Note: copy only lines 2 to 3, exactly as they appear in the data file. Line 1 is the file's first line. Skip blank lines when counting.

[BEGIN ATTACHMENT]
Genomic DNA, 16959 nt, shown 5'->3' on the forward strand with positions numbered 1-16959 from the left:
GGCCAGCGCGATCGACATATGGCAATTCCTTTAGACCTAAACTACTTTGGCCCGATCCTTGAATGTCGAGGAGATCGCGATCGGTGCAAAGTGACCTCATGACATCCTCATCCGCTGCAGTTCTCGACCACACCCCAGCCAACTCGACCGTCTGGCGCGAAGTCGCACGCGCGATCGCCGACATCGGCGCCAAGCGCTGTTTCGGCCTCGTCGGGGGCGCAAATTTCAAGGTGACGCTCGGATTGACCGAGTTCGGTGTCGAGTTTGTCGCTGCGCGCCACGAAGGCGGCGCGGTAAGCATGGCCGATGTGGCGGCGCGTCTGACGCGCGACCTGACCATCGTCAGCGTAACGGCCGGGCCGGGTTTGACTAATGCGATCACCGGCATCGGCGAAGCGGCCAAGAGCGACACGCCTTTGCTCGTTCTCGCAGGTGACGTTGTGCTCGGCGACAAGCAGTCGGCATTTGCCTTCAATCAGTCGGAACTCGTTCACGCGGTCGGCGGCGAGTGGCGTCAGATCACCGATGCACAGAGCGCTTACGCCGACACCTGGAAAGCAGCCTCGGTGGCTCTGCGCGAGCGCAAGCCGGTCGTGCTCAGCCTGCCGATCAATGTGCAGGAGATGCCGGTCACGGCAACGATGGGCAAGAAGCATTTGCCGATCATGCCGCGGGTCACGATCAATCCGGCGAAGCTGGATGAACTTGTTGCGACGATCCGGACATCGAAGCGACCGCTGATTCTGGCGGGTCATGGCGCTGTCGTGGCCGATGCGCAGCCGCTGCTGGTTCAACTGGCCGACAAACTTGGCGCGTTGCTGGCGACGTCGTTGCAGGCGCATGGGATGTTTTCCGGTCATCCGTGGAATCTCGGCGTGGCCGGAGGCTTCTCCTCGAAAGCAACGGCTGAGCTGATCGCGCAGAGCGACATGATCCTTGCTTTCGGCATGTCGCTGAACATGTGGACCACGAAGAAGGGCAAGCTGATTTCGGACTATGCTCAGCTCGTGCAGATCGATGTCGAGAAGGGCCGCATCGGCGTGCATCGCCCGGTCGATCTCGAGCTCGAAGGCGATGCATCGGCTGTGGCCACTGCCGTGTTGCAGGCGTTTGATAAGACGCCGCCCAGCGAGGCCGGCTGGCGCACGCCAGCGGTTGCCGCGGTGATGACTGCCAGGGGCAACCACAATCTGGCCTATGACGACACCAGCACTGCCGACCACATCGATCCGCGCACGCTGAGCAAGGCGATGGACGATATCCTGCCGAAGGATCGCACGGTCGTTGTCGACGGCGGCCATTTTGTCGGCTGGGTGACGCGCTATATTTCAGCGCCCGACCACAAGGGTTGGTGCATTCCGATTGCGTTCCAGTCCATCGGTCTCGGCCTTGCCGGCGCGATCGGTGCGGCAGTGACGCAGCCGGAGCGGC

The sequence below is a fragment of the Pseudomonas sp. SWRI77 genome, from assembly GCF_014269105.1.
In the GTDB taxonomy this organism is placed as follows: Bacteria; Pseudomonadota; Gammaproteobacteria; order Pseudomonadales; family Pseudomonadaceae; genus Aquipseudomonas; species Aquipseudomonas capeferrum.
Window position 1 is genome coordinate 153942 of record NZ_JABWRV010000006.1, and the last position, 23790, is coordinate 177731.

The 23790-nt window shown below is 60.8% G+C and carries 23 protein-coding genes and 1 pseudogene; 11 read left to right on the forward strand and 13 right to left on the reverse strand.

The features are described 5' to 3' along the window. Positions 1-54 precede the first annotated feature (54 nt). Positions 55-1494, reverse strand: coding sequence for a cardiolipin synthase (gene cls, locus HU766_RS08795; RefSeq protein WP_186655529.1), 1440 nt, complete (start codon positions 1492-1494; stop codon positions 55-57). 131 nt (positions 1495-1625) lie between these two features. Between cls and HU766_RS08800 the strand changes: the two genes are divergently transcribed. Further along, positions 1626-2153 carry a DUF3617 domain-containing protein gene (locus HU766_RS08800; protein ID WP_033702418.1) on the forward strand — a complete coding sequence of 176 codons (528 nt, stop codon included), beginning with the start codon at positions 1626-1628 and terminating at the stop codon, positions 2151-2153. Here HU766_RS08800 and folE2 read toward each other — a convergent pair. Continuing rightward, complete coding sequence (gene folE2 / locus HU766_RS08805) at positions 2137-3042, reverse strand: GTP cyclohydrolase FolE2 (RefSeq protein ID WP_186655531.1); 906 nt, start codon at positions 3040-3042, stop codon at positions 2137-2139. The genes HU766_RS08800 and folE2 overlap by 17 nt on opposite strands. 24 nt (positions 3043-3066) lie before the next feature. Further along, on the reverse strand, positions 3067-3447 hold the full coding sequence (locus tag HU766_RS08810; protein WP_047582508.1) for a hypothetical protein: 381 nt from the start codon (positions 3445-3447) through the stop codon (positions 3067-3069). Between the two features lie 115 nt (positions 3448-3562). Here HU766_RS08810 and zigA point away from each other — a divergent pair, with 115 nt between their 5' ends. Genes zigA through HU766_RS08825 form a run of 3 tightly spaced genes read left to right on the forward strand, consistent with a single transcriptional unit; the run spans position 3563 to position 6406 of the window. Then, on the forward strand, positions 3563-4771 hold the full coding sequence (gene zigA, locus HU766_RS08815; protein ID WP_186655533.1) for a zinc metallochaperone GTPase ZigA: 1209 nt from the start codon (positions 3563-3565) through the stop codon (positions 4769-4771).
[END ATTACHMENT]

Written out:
GGCCAGCGCGATCGACATATGGCAATTCCTTTAGACCTAAACTACTTTGGCCCGATCCTTGAATGTCGAGGAGATCGCGATCGGTGCAAAGTGACCTCATGACATCCTCATCCGCTGCAGTTCTCGACCACACCCCAGCCAACTCGACCGTCTGGCGCGAAGTCGCACGCGCGATCGCCGACATCGGCGCCAAGCGCTGTTTCGGCCTCGTCGGGGGCGCAAATTTCAAGGTGACGCTCGGATTGACCGAGTTCGGTGTCGAGTTTGTCGCTGCGCGCCACGAAGGCGGCGCGGTAAGCATGGCCGATGTGGCGGCGCGTCTGACGCGCGACCTGACCATCGTCAGCGTAACGGCCGGGCCGGGTTTGACTAATGCGATCACCGGCATCGGCGAAGCGGCCAAGAGCGACACGCCTTTGCTCGTTCTCGCAGGTGACGTTGTGCTCGGCGACAAGCAGTCGGCATTTGCCTTCAATCAGTCGGAACTCGTTCACGCGGTCGGCGGCGAGTGGCGTCAGATCACCGATGCACAGAGCGCTTACGCCGACACCTGGAAAGCAGCCTCGGTGGCTCTGCGCGAGCGCAAGCCGGTCGTGCTCAGCCTGCCGATCAATGTGCAGGAGATGCCGGTCACGGCAACGATGGGCAAGAAGCATTTGCCGATCATGCCGCGGGTCACGATCAATCCGGCGAAGCTGGATGAACTTGTTGCGACGATCCGGACATCGAAGCGACCGCTGATTCTGGCGGGTCATGGCGCTGTCGTGGCCGATGCGCAGCCGCTGCTGGTTCAACTGGCCGACAAACTTGGCGCGTTGCTGGCGACGTCGTTGCAGGCGCATGGGATGTTTTCCGGTCATCCGTGGAATCTCGGCGTGGCCGGAGGCTTCTCCTCGAAAGCAACGGCTGAGCTGATCGCGCAGAGCGACATGATCCTTGCTTTCGGCATGTCGCTGAACATGTGGACCACGAAGAAGGGCAAGCTGATTTCGGACTATGCTCAGCTCGTGCAGATCGATGTCGAGAAGGGCCGCATCGGCGTGCATCGCCCGGTCGATCTCGAGCTCGAAGGCGATGCATCGGCTGTGGCCACTGCCGTGTTGCAGGCGTTTGATAAGACGCCGCCCAGCGAGGCCGGCTGGCGCACGCCAGCGGTTGCCGCGGTGATGACTGCCAGGGGCAACCACAATCTGGCCTATGACGACACCAGCACTGCCGACCACATCGATCCGCGCACGCTGAGCAAGGCGATGGACGATATCCTGCCGAAGGATCGCACGGTCGTTGTCGACGGCGGCCATTTTGTCGGCTGGGTGACGCGCTATATTTCAGCGCCCGACCACAAGGGTTGGTGCATTCCGATTGCGTTCCAGTCCATCGGTCTCGGCCTTGCCGGCGCGATCGGTGCGGCAGTGACGCAGCCGGAGCGGC

The sequence below is a fragment of the Pseudomonas sp. SWRI77 genome, from assembly GCF_014269105.1.